In this volume, Jim Kemeny develops a new approach to the comparative study of rental markets.
The framework used takes the concept of the process of maturation of non-profit rental housing as its starting point. It shows how two broad policy strategies have been developed to channel maturation in different ways.
These are the 'dualist' system of state control of non-profit renting, which residualises it and protects profit renting from competition. This strategy is used in English-speaking countries, and Great Britain, Australia and New Zealand are presented as case studies.
The other strategy is to develop a 'unitary rental market' by integrating non-profit renting with profit renting to create a single rental market. This strategy derives from the German concept of the social market, and Germany, The Netherlands, Sweden and Switzerland are presented as case studies.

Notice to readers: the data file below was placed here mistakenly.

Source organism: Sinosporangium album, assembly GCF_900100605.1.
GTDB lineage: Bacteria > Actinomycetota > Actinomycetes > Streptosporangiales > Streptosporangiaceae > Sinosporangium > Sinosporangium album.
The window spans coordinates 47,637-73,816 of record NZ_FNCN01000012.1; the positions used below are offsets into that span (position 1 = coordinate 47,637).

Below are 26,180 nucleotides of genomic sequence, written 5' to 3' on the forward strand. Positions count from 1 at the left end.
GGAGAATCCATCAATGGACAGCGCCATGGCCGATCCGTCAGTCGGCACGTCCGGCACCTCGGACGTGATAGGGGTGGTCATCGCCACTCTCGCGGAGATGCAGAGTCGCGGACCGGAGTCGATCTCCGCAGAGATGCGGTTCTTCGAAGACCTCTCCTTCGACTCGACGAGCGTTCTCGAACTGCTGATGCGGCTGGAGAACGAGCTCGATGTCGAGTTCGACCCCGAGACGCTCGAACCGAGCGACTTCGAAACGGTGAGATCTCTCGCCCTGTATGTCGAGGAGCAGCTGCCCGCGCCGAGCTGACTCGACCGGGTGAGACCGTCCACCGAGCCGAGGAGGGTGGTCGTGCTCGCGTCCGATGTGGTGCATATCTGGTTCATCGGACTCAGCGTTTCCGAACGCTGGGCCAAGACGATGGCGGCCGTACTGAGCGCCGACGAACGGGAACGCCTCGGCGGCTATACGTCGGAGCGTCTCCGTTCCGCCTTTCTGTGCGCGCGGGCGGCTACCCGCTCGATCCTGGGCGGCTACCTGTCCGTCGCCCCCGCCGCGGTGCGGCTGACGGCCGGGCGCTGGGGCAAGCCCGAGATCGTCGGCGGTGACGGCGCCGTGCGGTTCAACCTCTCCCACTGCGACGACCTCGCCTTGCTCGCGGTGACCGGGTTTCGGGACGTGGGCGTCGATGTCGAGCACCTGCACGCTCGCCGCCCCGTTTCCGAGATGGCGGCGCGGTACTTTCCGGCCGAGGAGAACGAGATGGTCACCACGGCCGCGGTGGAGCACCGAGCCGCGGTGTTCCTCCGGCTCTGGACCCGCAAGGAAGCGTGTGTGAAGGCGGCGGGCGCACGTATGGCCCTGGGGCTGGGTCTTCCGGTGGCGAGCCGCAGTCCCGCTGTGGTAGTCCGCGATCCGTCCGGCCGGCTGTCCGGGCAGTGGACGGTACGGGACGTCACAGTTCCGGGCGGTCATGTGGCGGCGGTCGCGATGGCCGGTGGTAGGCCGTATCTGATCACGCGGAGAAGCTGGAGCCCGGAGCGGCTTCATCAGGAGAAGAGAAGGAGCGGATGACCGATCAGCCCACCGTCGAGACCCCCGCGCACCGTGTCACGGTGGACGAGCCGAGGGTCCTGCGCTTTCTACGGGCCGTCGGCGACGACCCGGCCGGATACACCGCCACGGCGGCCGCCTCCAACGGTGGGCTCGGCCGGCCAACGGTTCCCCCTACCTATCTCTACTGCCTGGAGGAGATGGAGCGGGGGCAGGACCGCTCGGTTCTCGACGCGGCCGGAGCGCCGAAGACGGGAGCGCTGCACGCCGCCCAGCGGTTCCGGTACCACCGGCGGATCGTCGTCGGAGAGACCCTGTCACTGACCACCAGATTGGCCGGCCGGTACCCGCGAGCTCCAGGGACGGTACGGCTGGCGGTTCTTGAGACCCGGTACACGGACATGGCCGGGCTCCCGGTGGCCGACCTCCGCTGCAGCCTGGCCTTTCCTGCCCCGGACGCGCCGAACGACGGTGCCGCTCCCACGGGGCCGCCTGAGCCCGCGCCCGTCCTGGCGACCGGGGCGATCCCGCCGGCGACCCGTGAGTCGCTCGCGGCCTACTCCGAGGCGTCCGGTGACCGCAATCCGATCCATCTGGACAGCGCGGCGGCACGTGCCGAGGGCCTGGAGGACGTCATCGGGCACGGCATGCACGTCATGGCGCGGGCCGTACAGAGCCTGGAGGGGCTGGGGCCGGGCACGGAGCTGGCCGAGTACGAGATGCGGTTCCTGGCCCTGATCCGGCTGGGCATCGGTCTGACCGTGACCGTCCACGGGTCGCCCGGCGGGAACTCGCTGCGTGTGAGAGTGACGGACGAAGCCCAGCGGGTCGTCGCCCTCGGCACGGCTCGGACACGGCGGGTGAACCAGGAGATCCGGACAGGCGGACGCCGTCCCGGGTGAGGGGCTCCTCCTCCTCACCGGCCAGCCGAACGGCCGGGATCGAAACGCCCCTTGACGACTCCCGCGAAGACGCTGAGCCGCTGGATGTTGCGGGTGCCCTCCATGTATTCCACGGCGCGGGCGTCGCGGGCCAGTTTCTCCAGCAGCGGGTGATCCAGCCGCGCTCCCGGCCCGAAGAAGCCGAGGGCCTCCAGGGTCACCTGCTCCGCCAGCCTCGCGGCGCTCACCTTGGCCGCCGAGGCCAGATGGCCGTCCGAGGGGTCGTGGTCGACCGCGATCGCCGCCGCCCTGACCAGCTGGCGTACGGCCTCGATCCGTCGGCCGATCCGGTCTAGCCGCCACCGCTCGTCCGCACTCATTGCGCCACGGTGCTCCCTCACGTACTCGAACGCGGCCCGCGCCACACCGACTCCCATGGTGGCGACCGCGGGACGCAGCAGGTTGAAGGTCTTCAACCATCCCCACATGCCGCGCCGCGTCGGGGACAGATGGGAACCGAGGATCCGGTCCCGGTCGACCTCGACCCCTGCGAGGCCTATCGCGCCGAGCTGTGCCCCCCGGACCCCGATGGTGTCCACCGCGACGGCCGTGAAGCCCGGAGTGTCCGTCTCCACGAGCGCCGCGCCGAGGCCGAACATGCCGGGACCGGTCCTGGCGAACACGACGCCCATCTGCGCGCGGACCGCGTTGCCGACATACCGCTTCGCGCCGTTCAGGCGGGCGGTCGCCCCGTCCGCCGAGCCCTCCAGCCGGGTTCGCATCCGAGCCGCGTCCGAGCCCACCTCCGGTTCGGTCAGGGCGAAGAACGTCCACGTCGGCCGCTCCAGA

Jim Kemeny shows how each system derives from differences in the representation of vested interests, is informed by different assumptions governing how markets operate, and gives rise to different sets of policy problems.
Offering a radical critique of the orthodox view, it is argued that the time is now right for English-speaking nations to abandon state control over cost renting and allow it to compete directly with profit renting, as in the 'unitary market' model. International in scope, this dynamic, innovative volume will be of great interest to researchers in housing, sociology and related fields.